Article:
Just over 100 years ago, physicists stumbled upon an elementary particle that could answer questions about the origin of the universe. Elusive and nearly massless, neutrinos may be the solution to understanding everything from the Big Bang to the inner workings of the atomic nucleus — and UNC physicist Julieta Gruszko can’t stop chasing them.
Flocks of birds. Schools of fish. Colonies of ants. Their strength is in numbers as they can fend off larger predators, move faster, and mate more easily. Daphne Klotsa, an applied physicist, studies how these biological swarms function in hopes to improve how humans and automated technologies navigate the world.
Daphne Klotsa is an assistant professor in the Department of Applied Physical Sciences within the UNC College of Arts & Sciences. She studies the physics of swarms — systems that exhibit emergent collective and cooperative behavior such as flocks of birds, schools of fish, and crowds of people — in order to engineer similar systems composed of moving parts, from self-propelled nanoparticles in solution to cars in traffic.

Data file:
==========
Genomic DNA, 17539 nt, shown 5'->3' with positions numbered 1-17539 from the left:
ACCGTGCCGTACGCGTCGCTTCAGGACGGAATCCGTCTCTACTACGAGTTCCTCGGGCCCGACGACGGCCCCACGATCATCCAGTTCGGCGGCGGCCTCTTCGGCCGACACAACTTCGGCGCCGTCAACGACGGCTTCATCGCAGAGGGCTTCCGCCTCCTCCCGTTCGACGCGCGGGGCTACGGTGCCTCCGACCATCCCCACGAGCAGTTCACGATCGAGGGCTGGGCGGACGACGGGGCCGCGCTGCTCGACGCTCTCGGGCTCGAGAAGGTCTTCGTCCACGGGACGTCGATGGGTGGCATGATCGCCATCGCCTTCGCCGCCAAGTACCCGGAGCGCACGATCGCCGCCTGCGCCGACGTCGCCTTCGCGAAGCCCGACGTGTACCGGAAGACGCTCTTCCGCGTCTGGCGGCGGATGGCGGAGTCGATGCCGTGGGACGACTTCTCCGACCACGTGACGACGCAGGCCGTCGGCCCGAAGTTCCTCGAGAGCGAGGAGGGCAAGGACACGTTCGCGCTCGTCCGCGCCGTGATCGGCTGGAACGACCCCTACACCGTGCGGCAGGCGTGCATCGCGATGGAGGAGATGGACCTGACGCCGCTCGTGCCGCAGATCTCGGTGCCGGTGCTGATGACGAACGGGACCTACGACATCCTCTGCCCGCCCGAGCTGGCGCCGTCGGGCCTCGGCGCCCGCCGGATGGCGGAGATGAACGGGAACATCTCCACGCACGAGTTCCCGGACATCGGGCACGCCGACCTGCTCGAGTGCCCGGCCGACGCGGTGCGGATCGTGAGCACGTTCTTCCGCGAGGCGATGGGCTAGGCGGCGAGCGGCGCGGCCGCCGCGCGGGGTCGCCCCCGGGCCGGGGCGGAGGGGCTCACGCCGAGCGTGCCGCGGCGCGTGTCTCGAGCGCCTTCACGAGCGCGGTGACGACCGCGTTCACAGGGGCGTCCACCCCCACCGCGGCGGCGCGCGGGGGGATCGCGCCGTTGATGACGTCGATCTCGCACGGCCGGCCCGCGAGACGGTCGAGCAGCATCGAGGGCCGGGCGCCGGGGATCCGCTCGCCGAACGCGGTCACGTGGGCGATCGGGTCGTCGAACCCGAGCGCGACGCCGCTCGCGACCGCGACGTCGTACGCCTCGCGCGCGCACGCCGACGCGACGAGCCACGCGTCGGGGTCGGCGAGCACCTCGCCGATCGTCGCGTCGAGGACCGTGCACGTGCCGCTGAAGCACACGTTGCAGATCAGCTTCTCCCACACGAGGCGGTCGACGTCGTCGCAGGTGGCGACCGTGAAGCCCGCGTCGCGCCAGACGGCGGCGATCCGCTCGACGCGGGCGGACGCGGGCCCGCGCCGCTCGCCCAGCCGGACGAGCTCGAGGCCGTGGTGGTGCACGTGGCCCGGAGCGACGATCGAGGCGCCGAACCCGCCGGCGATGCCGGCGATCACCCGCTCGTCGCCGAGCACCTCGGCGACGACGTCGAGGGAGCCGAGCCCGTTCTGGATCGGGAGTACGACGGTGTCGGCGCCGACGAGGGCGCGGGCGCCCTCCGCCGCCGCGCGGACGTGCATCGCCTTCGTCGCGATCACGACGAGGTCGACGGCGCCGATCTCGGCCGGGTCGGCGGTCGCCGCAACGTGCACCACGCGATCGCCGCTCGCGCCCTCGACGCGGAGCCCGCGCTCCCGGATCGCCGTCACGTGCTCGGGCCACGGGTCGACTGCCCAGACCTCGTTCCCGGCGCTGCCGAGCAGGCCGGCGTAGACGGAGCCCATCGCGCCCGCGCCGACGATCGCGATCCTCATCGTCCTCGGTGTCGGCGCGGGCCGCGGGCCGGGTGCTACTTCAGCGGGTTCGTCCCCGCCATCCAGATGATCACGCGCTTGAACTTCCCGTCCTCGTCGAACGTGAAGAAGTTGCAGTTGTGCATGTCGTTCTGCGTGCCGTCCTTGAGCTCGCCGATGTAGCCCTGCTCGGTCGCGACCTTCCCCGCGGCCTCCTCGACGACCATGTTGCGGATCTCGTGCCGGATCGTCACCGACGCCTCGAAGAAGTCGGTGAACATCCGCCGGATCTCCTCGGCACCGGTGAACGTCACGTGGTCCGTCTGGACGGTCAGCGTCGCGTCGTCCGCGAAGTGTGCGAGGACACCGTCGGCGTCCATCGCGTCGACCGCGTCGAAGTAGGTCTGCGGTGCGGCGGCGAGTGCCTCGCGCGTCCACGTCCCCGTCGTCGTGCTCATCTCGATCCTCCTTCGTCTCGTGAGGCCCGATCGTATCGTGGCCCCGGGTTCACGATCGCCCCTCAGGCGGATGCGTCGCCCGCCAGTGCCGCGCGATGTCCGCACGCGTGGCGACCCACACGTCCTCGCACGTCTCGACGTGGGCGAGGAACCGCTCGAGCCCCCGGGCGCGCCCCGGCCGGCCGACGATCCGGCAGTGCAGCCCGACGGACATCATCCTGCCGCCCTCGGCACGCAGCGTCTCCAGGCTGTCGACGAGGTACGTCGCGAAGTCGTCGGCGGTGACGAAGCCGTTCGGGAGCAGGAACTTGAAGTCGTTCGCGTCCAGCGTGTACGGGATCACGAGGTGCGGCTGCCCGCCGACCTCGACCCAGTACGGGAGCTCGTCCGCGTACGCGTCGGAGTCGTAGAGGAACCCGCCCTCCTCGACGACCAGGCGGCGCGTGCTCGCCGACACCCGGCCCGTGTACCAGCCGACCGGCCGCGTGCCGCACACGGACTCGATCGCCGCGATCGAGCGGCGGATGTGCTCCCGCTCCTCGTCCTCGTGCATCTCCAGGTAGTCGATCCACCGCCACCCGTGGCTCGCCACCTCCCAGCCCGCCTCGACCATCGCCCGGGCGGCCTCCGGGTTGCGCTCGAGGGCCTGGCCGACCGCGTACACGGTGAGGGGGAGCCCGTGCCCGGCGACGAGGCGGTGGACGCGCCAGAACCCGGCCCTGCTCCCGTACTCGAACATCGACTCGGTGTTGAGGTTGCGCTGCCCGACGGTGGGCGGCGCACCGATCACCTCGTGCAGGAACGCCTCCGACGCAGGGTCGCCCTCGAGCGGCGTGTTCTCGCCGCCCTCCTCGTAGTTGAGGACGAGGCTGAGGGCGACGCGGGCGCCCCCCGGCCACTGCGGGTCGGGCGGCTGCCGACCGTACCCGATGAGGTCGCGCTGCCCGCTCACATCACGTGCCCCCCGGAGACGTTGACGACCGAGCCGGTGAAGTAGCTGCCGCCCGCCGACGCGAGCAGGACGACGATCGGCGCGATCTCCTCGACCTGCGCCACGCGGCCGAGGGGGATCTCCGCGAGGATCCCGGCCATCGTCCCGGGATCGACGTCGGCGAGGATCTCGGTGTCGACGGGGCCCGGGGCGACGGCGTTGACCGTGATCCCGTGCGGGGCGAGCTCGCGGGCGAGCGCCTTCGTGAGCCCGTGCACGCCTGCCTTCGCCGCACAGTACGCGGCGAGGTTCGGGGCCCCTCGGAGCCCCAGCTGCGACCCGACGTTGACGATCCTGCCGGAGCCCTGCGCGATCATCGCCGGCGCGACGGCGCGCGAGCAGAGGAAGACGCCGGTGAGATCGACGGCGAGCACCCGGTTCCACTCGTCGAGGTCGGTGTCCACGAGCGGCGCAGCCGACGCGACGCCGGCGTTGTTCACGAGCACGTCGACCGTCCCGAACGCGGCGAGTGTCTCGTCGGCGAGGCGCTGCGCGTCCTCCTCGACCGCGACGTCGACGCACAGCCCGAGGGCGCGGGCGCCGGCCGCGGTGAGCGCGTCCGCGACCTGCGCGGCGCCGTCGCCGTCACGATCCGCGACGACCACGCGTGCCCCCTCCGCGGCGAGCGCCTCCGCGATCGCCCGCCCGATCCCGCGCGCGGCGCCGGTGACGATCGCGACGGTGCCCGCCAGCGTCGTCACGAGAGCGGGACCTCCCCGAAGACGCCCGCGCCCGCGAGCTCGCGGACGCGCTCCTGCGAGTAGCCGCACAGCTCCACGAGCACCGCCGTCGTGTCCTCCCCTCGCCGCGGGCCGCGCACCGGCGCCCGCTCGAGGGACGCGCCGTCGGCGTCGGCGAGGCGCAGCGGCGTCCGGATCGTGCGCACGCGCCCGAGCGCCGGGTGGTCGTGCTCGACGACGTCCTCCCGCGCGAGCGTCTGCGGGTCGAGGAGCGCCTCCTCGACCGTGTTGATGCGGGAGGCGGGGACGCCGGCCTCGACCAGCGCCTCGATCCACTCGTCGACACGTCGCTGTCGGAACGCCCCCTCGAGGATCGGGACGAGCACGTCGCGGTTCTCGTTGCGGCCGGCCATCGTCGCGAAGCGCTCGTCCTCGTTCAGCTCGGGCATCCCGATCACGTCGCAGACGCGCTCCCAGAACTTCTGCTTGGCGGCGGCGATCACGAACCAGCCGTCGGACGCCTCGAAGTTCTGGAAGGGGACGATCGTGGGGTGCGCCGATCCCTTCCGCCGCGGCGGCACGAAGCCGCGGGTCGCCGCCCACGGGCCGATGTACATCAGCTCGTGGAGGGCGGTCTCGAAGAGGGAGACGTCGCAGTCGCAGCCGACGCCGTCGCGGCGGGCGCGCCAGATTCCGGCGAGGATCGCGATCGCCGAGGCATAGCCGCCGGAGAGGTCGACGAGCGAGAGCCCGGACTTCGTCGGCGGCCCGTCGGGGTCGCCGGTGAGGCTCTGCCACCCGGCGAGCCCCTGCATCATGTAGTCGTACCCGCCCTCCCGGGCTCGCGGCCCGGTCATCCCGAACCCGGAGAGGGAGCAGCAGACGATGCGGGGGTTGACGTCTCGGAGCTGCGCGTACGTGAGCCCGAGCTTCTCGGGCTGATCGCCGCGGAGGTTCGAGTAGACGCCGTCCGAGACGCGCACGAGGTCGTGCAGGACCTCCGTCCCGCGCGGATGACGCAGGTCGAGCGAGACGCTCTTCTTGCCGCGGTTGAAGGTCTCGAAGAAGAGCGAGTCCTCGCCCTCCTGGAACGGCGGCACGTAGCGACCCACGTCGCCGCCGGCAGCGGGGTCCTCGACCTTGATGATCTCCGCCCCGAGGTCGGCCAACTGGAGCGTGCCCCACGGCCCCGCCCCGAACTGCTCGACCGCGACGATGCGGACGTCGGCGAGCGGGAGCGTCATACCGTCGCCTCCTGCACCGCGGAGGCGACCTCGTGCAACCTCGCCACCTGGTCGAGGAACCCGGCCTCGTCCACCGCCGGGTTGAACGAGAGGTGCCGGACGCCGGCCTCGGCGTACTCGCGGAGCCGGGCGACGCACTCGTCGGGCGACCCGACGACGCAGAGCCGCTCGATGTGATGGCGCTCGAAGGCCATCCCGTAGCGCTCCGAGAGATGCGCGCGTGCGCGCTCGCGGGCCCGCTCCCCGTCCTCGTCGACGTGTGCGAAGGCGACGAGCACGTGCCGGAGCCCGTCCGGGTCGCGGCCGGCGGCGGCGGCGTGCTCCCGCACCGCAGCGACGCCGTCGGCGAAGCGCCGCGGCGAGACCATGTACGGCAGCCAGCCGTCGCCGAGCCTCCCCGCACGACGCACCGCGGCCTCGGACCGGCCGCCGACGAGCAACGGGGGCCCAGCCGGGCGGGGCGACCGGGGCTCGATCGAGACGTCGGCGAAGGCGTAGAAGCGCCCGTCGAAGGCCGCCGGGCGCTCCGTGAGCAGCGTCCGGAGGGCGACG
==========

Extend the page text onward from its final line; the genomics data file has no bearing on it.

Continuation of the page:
Derrick Carr is a PhD student in the Department of Physics and Astronomy within the UNC College of Arts & Sciences. He searches for rare, compact galaxies called nuggets and strives to understand how they form and evolve.
Kate Richardson is a junior and Chancellor’s Science Scholar double-majoring in physics and computer science within the UNC College of Arts & Sciences. She researches dark matter and how it might be composed of hypothetical elementary particles called axions.
Nancy Allbritton is the Kenan Distinguished Professor of Biomedical Engineering and Chemistry and chair of the UNC/NC State Joint Department of Biomedical Engineering. Her research focuses on using techniques from chemistry, physics, engineering, and materials science to develop new technologies for biomedical applications.